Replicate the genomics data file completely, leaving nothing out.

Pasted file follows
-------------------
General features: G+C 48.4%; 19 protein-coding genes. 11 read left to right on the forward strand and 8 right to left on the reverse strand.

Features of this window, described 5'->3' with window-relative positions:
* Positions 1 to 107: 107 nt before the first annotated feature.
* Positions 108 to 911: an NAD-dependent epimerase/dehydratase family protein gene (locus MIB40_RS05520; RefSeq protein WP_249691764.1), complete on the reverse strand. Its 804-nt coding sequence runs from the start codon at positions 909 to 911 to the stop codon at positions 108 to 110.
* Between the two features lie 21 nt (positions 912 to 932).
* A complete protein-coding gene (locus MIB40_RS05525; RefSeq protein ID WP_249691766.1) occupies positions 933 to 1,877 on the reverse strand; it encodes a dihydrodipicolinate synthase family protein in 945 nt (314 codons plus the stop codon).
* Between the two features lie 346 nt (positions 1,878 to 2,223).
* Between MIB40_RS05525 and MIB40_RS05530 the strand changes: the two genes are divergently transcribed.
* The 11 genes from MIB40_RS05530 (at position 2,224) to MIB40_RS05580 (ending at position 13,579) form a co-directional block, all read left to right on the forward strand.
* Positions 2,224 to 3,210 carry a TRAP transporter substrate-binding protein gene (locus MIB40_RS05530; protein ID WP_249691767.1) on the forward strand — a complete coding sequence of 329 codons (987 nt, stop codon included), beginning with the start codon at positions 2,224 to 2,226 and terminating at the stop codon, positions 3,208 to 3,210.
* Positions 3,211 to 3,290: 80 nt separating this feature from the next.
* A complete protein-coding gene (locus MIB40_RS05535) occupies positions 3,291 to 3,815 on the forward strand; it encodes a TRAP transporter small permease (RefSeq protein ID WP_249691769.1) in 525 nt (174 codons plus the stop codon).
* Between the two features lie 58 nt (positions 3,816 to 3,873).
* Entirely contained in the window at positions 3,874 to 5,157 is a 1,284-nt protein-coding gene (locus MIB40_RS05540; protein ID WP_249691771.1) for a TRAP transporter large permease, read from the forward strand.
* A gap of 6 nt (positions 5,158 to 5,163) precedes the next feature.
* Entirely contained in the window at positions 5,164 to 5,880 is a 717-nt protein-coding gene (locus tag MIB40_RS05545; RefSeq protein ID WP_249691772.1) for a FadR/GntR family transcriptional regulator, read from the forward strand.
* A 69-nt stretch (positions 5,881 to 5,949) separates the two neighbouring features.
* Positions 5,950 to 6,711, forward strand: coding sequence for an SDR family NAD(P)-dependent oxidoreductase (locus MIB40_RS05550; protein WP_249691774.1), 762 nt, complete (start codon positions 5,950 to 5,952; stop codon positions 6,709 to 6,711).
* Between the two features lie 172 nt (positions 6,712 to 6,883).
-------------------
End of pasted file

General features: G+C 48.4%; 19 protein-coding genes. 11 read left to right on the forward strand and 8 right to left on the reverse strand.

Features of this window, described 5'->3' with window-relative positions:
* Positions 1 to 107: 107 nt before the first annotated feature.
* Positions 108 to 911: an NAD-dependent epimerase/dehydratase family protein gene (locus MIB40_RS05520; RefSeq protein WP_249691764.1), complete on the reverse strand. Its 804-nt coding sequence runs from the start codon at positions 909 to 911 to the stop codon at positions 108 to 110.
* Between the two features lie 21 nt (positions 912 to 932).
* A complete protein-coding gene (locus MIB40_RS05525; RefSeq protein ID WP_249691766.1) occupies positions 933 to 1,877 on the reverse strand; it encodes a dihydrodipicolinate synthase family protein in 945 nt (314 codons plus the stop codon).
* Between the two features lie 346 nt (positions 1,878 to 2,223).
* Between MIB40_RS05525 and MIB40_RS05530 the strand changes: the two genes are divergently transcribed.
* The 11 genes from MIB40_RS05530 (at position 2,224) to MIB40_RS05580 (ending at position 13,579) form a co-directional block, all read left to right on the forward strand.
* Positions 2,224 to 3,210 carry a TRAP transporter substrate-binding protein gene (locus MIB40_RS05530; protein ID WP_249691767.1) on the forward strand — a complete coding sequence of 329 codons (987 nt, stop codon included), beginning with the start codon at positions 2,224 to 2,226 and terminating at the stop codon, positions 3,208 to 3,210.
* Positions 3,211 to 3,290: 80 nt separating this feature from the next.
* A complete protein-coding gene (locus MIB40_RS05535) occupies positions 3,291 to 3,815 on the forward strand; it encodes a TRAP transporter small permease (RefSeq protein ID WP_249691769.1) in 525 nt (174 codons plus the stop codon).
* Between the two features lie 58 nt (positions 3,816 to 3,873).
* Entirely contained in the window at positions 3,874 to 5,157 is a 1,284-nt protein-coding gene (locus MIB40_RS05540; protein ID WP_249691771.1) for a TRAP transporter large permease, read from the forward strand.
* A gap of 6 nt (positions 5,158 to 5,163) precedes the next feature.
* Entirely contained in the window at positions 5,164 to 5,880 is a 717-nt protein-coding gene (locus tag MIB40_RS05545; RefSeq protein ID WP_249691772.1) for a FadR/GntR family transcriptional regulator, read from the forward strand.
* A 69-nt stretch (positions 5,881 to 5,949) separates the two neighbouring features.
* Positions 5,950 to 6,711, forward strand: coding sequence for an SDR family NAD(P)-dependent oxidoreductase (locus MIB40_RS05550; protein WP_249691774.1), 762 nt, complete (start codon positions 5,950 to 5,952; stop codon positions 6,709 to 6,711).
* Between the two features lie 172 nt (positions 6,712 to 6,883).